The Starkville Board of Aldermen voted unanimously Tuesday night to advertise for a temporary, full-time worker to fill City Building Inspector Ken Honeycutt’s position while he is on a leave of absence.
Honeycutt has been on paid leave since early November, when he was shot in the pelvis by City Code Officer Jeff Lyles while the two were hunting in Choctaw County.
The terms of the temporary position were the subject of a protracted discussion, with Ward 6 Alderman Roy A. Perkins challenging Personnel Director Randy Boyd’s initial proposal to advertise the position at a salary range of $35,000 to $47,000 and full benefits, to continue until Honeycutt returns to the job or terminates his employment with the city.
Perkins said the salary range could result in a replacement being hired at a higher salary than Honeycutt, who makes $40,700 per year, and it could cause dissension and lower morale among other employees.
In addition, he expressed concerns over the lack of an ending date, citing an instance where the city hired a temporary, full-time animal control officer to replace an officer on leave, then hired the temporary worker permanently when the staff member returned to duty.
Perkins said most temporary hires are paid a flat hourly rate and do not receive benefits, but Boyd said he was simply following through on what he thought the aldermen wanted.
“We need to have some consistency with these personnel decisions,” Perkins said.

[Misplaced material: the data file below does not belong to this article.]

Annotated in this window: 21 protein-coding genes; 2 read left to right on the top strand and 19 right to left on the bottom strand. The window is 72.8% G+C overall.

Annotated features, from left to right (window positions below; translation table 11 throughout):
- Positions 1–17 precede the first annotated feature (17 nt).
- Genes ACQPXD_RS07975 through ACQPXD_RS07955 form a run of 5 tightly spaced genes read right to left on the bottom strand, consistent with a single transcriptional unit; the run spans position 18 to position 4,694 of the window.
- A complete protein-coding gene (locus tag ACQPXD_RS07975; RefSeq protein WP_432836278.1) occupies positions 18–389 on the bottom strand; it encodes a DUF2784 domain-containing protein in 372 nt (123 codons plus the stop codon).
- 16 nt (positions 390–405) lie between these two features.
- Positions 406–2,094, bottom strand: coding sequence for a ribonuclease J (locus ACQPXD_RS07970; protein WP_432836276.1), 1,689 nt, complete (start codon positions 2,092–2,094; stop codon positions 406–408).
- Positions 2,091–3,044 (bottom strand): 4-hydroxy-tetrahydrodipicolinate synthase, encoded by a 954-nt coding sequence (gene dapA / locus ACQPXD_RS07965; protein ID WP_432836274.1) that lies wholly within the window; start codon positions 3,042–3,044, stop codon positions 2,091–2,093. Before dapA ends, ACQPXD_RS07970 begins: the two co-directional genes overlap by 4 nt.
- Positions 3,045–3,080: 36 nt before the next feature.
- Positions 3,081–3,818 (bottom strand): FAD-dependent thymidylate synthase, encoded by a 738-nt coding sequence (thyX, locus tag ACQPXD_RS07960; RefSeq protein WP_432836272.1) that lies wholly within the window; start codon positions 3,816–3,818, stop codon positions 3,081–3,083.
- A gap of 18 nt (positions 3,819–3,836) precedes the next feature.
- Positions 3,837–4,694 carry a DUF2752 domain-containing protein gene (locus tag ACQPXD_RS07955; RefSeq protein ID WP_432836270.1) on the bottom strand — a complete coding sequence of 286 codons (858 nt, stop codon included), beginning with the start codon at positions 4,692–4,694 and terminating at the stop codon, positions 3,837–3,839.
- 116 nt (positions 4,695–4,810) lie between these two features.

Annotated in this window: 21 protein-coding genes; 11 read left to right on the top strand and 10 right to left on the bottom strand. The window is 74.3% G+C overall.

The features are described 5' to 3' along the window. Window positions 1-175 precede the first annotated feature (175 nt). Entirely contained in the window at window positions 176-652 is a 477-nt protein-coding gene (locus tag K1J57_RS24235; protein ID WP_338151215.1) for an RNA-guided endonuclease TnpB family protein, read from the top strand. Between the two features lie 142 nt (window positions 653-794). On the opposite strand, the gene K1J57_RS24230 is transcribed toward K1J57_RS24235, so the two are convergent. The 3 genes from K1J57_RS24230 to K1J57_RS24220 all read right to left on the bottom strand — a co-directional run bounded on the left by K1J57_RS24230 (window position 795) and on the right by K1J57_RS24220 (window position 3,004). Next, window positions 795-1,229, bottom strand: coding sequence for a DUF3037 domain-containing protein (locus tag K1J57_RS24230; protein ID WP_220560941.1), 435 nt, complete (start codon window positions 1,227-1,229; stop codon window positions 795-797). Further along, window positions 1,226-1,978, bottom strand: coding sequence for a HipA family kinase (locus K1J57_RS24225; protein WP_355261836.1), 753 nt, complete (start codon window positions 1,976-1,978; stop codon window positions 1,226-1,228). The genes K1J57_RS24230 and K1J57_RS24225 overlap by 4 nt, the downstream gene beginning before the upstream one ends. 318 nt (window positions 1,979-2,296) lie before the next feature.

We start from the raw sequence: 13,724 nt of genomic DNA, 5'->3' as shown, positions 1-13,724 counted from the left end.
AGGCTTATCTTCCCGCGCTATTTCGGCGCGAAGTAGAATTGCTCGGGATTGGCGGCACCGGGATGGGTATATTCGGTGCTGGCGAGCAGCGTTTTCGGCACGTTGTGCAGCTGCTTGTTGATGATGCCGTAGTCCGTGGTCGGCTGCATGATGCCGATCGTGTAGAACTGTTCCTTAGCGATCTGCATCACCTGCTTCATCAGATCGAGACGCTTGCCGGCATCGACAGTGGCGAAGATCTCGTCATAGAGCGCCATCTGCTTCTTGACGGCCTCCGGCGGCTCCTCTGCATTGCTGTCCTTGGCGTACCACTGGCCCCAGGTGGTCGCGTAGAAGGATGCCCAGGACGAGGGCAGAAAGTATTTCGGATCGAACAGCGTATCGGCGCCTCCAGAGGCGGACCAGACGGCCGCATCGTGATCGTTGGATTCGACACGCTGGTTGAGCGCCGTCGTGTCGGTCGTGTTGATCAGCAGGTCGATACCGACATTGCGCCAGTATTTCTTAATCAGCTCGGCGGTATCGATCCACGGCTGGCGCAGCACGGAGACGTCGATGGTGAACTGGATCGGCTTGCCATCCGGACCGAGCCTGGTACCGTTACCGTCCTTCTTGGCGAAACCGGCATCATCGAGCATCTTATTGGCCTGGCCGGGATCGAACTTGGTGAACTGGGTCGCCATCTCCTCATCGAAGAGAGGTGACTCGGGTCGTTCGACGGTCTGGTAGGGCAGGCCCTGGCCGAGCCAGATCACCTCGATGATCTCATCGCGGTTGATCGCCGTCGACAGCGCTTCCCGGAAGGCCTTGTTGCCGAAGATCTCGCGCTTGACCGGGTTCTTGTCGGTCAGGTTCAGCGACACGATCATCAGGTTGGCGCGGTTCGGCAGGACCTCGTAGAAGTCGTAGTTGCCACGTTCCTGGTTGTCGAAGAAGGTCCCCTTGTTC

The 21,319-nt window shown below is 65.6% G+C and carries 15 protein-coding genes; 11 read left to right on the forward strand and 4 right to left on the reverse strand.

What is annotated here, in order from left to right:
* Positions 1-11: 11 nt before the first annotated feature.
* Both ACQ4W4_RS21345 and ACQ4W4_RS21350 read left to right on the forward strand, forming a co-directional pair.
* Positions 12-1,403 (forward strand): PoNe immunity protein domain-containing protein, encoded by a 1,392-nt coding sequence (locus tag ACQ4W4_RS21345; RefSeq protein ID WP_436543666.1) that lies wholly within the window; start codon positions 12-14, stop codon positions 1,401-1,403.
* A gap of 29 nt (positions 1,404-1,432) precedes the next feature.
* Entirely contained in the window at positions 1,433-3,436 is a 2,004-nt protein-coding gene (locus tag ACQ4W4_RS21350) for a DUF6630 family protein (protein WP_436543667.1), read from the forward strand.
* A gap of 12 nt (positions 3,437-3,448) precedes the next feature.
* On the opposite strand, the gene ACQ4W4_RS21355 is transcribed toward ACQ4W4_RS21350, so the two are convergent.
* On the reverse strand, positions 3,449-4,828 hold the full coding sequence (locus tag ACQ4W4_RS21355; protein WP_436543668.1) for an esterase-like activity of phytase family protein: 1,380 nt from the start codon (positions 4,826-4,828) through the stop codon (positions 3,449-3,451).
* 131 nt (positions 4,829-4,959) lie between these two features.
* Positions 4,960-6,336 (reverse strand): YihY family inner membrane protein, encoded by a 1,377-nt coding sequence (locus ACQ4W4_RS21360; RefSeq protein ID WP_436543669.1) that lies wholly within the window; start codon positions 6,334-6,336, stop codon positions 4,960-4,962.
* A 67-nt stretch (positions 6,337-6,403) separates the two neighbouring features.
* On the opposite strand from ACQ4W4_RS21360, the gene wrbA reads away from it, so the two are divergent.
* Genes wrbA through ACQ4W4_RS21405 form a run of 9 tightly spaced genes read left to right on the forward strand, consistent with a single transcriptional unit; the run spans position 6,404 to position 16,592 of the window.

The board unanimously passed a motion by Ward 5 Alderman Jeremiah Dumas to advertise for a temporary, full-time building inspector, at an hourly rate comparable to Honeycutt’s salary with no benefits, ending in four months.
The board also voted unanimously to hire two temporary, full-time sanitation workers to replace one worker who has been on leave for a year and another who has been out for five months. The workers will be hired for four months at $8.81 per hour, with no benefits.
The aldermen also revisited the stormwater drainage utility fee, with Perkins saying installing a $2.50 fee for residents and a $5 fee for businesses would be “unlawful” according to the state Attorney General.
Mayor Parker Wiseman had proposed the fee to help offset an anticipated gap between expected revenue and project costs over the next decade.
But Monday night, Wiseman said the Attorney General’s opinion was filled with so much caution that he feels its best to leave the subject alone rather than risk legal action against the city. To his knowledge, he said, no other Mississippi municipalities charge a stormwater drainage utility fee.
City Attorney Chris Latimer said the Attorney General’s opinion was “just one lawyer’s opinion,” and the matter will have to be tested in order to know the extent of the law, but Wiseman disagreed.
“I don’t think we want to expose the city to potentially being a test case,” Wiseman said.
The aldermen also received an update on Fire Station No. 5 from Starkville Fire Chief Rodger Mann.
The 5,000 square foot, state-of-the-art station was constructed with a $937,328 grant and held its grand opening in August, but Mann said the department is now seeking another grant to staff the station.
Four firefighters have been hired, but Mann said he would need at least eight more firefighters to keep the station open full-time instead of every third day, as it is operating now.
Station No. 5, located at the corner of Garrard Road and the Highway 25 bypass, will bolster firepower in the northern and western parts of the city and may help lower the city’s fire insurance rating, Mann said.
The aldermen will meet again April 3 at 5:30 p.m. at City Hall.
Carmen K. Sisson is the former news editor at The Dispatch.